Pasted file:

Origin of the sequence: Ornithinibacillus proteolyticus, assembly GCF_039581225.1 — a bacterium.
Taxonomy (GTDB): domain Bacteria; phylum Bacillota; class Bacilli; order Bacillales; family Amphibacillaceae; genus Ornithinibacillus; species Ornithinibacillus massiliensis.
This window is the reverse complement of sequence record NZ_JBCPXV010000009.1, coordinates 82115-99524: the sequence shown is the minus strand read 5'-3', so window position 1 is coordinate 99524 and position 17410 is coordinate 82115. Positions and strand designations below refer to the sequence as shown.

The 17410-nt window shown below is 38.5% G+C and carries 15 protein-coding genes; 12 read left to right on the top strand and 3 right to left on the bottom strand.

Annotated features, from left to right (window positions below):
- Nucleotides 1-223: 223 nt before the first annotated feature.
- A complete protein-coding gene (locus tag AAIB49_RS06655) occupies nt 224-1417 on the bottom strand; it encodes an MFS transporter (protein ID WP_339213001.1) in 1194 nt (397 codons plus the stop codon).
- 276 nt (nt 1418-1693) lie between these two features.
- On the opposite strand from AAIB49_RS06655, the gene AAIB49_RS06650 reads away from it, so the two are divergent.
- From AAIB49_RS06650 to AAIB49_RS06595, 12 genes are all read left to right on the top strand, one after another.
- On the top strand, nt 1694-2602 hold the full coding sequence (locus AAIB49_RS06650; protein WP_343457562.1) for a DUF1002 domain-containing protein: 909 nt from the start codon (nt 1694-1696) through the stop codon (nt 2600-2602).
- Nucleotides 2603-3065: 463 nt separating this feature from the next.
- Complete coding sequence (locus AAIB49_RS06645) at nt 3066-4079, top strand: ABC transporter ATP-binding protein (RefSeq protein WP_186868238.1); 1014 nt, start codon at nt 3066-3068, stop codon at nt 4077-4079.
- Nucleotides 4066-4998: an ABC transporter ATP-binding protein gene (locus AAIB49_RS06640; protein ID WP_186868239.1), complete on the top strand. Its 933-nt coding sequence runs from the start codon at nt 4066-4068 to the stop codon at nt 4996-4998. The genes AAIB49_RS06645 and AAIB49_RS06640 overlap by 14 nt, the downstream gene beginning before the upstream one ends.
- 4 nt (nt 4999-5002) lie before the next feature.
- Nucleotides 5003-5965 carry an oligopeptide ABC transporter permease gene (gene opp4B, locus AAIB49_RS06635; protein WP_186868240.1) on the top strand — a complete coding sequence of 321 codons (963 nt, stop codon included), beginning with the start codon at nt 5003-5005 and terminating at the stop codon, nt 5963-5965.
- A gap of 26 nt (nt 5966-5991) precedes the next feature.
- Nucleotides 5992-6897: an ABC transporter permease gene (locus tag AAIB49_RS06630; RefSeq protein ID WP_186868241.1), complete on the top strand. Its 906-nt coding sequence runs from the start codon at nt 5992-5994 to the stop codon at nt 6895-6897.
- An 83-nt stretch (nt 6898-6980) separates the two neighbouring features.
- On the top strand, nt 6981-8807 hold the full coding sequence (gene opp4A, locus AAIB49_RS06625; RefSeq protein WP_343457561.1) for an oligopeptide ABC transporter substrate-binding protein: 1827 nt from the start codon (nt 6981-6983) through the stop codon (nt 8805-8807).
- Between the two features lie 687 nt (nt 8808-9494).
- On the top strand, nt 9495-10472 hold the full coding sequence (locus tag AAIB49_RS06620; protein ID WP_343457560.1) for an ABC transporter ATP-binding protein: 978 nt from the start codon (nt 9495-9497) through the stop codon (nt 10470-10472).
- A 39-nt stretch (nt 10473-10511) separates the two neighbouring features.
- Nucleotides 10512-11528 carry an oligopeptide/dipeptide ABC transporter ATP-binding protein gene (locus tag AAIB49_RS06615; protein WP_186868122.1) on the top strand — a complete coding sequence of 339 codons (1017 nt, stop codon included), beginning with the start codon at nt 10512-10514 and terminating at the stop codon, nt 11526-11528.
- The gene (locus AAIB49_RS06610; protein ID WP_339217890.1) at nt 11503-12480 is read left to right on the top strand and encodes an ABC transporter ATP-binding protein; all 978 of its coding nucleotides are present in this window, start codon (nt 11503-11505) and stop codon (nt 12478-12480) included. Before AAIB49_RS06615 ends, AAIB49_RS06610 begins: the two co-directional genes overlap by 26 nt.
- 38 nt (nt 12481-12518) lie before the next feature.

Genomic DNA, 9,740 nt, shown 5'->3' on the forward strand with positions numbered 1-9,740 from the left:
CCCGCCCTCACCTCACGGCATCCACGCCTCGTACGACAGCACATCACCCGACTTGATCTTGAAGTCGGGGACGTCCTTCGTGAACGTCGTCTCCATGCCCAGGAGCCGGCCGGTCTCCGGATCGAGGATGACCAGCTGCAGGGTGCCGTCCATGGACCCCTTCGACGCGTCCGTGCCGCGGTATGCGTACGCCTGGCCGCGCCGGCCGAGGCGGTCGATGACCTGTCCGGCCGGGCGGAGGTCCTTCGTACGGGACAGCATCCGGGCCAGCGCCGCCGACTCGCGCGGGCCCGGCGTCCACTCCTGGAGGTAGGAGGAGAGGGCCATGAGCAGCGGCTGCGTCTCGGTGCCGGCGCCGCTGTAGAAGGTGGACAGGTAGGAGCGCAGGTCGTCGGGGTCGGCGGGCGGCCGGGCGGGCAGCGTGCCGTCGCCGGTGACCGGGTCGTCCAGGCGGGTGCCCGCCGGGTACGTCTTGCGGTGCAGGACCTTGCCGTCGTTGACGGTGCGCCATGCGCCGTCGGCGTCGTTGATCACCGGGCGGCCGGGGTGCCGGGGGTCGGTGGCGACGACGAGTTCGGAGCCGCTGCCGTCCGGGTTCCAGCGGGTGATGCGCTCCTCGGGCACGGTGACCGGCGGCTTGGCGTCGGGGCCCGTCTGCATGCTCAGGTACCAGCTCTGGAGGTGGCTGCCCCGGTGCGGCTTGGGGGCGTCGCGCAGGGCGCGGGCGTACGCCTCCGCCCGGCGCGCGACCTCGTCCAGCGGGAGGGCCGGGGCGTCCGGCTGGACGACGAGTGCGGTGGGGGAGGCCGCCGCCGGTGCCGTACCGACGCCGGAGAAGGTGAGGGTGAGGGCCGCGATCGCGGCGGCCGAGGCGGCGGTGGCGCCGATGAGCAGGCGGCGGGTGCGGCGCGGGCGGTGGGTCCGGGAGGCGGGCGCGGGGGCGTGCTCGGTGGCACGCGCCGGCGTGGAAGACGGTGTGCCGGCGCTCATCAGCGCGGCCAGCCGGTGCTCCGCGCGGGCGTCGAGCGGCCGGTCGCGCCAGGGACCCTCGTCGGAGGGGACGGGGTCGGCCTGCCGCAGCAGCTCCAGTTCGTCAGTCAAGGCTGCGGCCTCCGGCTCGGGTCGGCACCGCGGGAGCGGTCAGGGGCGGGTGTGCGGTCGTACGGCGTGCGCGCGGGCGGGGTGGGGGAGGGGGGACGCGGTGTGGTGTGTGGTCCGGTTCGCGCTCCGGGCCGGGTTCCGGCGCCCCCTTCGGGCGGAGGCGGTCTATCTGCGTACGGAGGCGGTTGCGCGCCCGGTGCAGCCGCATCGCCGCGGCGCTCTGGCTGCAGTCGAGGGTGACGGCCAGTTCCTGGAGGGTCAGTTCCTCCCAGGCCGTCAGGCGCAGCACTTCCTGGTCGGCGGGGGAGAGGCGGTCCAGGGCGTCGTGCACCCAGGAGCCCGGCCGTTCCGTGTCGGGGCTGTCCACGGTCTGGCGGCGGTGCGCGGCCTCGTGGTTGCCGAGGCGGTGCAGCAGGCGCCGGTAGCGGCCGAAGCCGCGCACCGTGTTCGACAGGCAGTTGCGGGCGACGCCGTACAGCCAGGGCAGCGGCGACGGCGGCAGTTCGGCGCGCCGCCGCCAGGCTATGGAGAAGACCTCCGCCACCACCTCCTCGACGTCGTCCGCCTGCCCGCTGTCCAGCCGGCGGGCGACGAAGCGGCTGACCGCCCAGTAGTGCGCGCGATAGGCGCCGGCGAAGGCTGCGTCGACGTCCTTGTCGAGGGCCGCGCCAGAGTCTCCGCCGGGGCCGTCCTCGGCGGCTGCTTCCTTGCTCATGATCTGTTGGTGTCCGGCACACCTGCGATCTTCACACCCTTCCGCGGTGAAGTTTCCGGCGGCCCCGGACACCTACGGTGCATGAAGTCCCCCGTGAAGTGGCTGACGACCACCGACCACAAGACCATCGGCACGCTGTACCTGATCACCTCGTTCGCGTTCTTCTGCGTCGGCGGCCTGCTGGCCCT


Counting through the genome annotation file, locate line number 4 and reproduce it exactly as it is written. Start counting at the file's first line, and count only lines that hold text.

The 17410-nt window shown below is 38.5% G+C and carries 15 protein-coding genes; 12 read left to right on the top strand and 3 right to left on the bottom strand.